Old

Old ★★★½

In this mixed bag of a film, Shyamalan makes story & technical decisions that are somewhat puzzling and off-putting, but at the same time there is enough ambition that shines through to craft a tense and unsettling thriller that leaves a visible impact on the viewer.

There is certainly a unique energy around this movie. Everyone I have talked to about it that has not seen it is either eager to know how it is and seems genuinely intrigued by the concept or they have immediately written Shyamalan’s thriller off as “stupid” and refuse to think of it in any other light. And there’s no middle ground. It’s either one or the other. 

That is why I have been referring to Old as a “mindset movie.” If you think it sounds like a really interesting idea that will keep you glued to the screen for 108 minutes, then yes, you’re probably going to like it. And if you think the idea of an inescapable island that makes you age rapidly sounds ludicrous and too far-fetched, then yes, you’re probably going to hate it. My best piece of advice is to leave your preconceived notions (good or bad) at the door and go into this movie with as open of a mind as possible and try to see if the movie has a noticeable emotional effect on you. 

Personally, I found Old to be quite effective. I only knew what the film was about when I saw it. I hadn’t talked to anyone about it and I hadn’t read any reviews on it. I really didn’t know what to expect in terms of quality. By the end of it though, my biggest takeaway was the uneasy feeling the film gave throughout its runtime and even throughout my drive home. Old features many meticulously crafted scenes that have profound effects on the audience based on the images they show, the information they withhold, and the effect the situation has on the characters. And that is what is so important to films in the horror/thriller genre - how often can you put the audience on the edge of their seats due to the uneasy and unsettling nature of the story and not just loud noises and jump scares?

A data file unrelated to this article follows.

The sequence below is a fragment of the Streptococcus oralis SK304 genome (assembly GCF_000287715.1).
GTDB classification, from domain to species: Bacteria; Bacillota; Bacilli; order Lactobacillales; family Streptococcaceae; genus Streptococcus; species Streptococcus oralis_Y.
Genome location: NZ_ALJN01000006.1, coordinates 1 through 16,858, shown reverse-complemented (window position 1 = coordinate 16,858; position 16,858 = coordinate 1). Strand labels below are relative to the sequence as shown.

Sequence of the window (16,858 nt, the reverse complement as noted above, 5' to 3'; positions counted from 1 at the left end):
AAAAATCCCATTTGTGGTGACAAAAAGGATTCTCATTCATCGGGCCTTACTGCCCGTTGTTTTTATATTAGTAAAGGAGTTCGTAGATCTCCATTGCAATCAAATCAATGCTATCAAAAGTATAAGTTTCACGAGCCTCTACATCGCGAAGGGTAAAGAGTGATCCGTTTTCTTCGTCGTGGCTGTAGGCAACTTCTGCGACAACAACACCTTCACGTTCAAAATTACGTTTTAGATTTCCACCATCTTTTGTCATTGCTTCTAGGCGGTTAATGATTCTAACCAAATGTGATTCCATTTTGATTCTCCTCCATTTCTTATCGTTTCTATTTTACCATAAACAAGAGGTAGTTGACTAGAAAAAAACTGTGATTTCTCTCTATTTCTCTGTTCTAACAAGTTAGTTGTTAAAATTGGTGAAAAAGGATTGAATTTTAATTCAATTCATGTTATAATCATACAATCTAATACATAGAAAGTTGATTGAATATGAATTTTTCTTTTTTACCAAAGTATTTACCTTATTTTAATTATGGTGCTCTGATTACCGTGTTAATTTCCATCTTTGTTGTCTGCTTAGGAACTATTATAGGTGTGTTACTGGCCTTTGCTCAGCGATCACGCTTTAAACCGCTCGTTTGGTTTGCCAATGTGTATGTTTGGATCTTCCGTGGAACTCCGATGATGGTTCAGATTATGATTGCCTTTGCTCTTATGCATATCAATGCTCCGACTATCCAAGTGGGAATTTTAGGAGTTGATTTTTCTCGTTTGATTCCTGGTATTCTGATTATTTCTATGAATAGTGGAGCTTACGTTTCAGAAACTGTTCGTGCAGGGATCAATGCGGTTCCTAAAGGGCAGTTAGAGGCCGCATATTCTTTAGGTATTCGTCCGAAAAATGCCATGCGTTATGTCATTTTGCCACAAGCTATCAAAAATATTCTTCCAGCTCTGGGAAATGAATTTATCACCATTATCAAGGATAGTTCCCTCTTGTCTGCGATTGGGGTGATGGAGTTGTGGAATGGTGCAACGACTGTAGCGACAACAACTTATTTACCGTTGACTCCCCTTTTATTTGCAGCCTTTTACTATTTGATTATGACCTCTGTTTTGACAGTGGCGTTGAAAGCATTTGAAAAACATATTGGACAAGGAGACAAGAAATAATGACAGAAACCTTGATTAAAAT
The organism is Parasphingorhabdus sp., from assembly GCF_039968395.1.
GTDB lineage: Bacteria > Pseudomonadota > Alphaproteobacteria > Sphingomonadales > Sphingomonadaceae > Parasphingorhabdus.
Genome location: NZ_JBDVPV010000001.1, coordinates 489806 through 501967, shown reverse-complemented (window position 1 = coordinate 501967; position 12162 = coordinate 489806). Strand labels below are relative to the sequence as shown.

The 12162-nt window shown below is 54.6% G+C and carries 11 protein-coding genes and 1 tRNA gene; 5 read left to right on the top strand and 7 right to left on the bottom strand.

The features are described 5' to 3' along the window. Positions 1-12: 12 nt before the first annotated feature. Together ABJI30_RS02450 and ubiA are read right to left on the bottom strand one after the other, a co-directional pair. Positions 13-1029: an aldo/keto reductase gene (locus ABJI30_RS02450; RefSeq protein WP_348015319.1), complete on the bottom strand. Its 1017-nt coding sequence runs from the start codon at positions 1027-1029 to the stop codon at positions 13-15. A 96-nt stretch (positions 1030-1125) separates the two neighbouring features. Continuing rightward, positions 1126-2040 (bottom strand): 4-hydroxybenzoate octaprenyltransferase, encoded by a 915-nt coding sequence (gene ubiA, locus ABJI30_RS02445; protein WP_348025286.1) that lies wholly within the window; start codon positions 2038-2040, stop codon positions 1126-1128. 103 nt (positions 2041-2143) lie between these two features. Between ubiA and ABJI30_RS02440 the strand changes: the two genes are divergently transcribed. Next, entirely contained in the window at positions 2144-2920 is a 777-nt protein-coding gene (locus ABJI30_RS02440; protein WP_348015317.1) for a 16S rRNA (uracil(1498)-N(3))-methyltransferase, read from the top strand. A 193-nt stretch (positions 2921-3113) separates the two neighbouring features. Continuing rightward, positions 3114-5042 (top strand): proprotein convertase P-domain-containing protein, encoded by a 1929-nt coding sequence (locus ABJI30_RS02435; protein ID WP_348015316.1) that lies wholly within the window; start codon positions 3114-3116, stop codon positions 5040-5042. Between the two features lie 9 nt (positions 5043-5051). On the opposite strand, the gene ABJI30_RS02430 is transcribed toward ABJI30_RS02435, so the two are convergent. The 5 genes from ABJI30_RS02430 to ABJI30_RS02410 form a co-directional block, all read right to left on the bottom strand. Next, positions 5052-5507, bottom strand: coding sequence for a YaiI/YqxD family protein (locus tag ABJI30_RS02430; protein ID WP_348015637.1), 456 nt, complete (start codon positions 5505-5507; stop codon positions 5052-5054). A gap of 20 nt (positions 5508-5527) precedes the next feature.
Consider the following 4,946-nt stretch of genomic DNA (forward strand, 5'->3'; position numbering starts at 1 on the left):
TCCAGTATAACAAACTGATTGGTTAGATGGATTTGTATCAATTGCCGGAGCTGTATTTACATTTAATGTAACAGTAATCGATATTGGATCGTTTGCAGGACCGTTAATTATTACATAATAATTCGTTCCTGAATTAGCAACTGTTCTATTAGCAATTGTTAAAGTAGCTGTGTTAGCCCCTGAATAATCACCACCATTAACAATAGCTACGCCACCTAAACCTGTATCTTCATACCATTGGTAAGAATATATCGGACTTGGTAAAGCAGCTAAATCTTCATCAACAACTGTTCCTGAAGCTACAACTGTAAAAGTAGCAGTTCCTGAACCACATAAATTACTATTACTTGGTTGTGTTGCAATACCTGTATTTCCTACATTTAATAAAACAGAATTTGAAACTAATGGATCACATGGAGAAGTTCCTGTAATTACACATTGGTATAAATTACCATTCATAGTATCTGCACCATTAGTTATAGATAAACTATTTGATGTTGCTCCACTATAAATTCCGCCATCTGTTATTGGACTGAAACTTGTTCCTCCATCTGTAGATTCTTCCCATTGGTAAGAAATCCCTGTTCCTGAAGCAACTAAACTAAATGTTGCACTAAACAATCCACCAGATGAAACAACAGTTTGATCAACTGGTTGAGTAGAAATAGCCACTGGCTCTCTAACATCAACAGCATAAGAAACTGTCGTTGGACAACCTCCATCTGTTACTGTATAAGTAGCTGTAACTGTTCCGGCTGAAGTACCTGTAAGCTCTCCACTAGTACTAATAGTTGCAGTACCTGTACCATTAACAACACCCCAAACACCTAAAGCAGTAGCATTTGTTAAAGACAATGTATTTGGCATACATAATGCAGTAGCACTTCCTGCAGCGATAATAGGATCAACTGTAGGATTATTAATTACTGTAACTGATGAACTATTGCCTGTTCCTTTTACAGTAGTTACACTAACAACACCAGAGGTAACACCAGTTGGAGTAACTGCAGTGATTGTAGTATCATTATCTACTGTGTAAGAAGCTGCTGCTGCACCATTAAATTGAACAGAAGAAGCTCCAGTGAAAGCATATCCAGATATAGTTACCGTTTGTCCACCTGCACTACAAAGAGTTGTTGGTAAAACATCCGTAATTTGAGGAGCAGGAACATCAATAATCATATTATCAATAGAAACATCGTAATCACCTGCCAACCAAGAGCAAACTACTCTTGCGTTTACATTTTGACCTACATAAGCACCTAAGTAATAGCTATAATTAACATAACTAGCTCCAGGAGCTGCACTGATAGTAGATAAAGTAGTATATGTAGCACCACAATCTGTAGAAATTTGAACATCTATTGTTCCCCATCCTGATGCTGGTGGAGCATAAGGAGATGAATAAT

Even though I found Old to be successful in its ability to leave a lasting impression on me, it is by no means perfect. Shyamalan’s script features too many characters and dialogue that feels like it came from a 12 year old. His techniques with camera are also so ambitious that they are sometimes distracting. M. Night often utilized different techniques to disorient the audience, and some work really well (!), and others do nothing but remove you from the action on screen. 

At the end of the day though, the positives outweigh the negatives. For as silly as the film can be from time to time, it is immensely engaging for the rest of the duration.